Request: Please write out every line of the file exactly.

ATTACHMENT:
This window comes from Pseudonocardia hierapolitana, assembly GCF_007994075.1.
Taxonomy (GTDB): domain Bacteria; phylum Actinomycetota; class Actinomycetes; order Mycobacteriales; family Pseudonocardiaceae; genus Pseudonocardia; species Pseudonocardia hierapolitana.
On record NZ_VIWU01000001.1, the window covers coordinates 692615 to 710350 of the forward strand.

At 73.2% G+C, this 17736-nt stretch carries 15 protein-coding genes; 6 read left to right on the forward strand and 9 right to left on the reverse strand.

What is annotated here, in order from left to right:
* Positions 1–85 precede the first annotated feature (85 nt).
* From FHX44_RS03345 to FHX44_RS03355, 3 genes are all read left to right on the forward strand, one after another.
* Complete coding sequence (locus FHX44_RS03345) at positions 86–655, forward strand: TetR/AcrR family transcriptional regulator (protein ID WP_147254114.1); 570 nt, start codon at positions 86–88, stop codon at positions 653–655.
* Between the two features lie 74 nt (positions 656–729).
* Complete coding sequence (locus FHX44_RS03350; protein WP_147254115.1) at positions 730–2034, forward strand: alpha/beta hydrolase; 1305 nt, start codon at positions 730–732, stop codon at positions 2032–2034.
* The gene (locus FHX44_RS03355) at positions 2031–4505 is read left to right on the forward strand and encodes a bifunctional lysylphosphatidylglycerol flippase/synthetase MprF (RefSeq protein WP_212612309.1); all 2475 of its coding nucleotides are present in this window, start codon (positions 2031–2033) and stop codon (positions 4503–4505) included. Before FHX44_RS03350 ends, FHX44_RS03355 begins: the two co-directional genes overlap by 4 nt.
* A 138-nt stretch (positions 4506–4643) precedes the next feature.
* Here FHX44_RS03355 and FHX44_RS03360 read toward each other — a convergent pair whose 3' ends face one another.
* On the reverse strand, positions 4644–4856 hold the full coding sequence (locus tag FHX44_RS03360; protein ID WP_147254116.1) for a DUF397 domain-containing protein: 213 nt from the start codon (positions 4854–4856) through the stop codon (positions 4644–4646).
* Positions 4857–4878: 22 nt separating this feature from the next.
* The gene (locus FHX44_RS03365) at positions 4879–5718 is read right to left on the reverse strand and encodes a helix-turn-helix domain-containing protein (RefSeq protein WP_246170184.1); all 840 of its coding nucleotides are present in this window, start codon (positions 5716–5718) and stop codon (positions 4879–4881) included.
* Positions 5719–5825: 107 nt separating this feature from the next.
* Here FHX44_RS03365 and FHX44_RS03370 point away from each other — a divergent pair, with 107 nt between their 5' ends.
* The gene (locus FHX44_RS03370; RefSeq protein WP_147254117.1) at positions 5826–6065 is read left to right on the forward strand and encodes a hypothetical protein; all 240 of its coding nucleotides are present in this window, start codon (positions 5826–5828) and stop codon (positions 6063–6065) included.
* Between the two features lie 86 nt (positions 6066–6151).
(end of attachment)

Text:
This window comes from Pseudonocardia hierapolitana, assembly GCF_007994075.1.
Taxonomy (GTDB): domain Bacteria; phylum Actinomycetota; class Actinomycetes; order Mycobacteriales; family Pseudonocardiaceae; genus Pseudonocardia; species Pseudonocardia hierapolitana.
On record NZ_VIWU01000001.1, the window covers coordinates 692615 to 710350 of the forward strand.

At 73.2% G+C, this 17736-nt stretch carries 15 protein-coding genes; 6 read left to right on the forward strand and 9 right to left on the reverse strand.

What is annotated here, in order from left to right:
* Positions 1–85 precede the first annotated feature (85 nt).
* From FHX44_RS03345 to FHX44_RS03355, 3 genes are all read left to right on the forward strand, one after another.
* Complete coding sequence (locus FHX44_RS03345) at positions 86–655, forward strand: TetR/AcrR family transcriptional regulator (protein ID WP_147254114.1); 570 nt, start codon at positions 86–88, stop codon at positions 653–655.
* Between the two features lie 74 nt (positions 656–729).
* Complete coding sequence (locus FHX44_RS03350; protein WP_147254115.1) at positions 730–2034, forward strand: alpha/beta hydrolase; 1305 nt, start codon at positions 730–732, stop codon at positions 2032–2034.
* The gene (locus FHX44_RS03355) at positions 2031–4505 is read left to right on the forward strand and encodes a bifunctional lysylphosphatidylglycerol flippase/synthetase MprF (RefSeq protein WP_212612309.1); all 2475 of its coding nucleotides are present in this window, start codon (positions 2031–2033) and stop codon (positions 4503–4505) included. Before FHX44_RS03350 ends, FHX44_RS03355 begins: the two co-directional genes overlap by 4 nt.
* A 138-nt stretch (positions 4506–4643) precedes the next feature.
* Here FHX44_RS03355 and FHX44_RS03360 read toward each other — a convergent pair whose 3' ends face one another.
* On the reverse strand, positions 4644–4856 hold the full coding sequence (locus tag FHX44_RS03360; protein ID WP_147254116.1) for a DUF397 domain-containing protein: 213 nt from the start codon (positions 4854–4856) through the stop codon (positions 4644–4646).
* Positions 4857–4878: 22 nt separating this feature from the next.
* The gene (locus FHX44_RS03365) at positions 4879–5718 is read right to left on the reverse strand and encodes a helix-turn-helix domain-containing protein (RefSeq protein WP_246170184.1); all 840 of its coding nucleotides are present in this window, start codon (positions 5716–5718) and stop codon (positions 4879–4881) included.
* Positions 5719–5825: 107 nt separating this feature from the next.
* Here FHX44_RS03365 and FHX44_RS03370 point away from each other — a divergent pair, with 107 nt between their 5' ends.
* The gene (locus FHX44_RS03370; RefSeq protein WP_147254117.1) at positions 5826–6065 is read left to right on the forward strand and encodes a hypothetical protein; all 240 of its coding nucleotides are present in this window, start codon (positions 5826–5828) and stop codon (positions 6063–6065) included.
* Between the two features lie 86 nt (positions 6066–6151).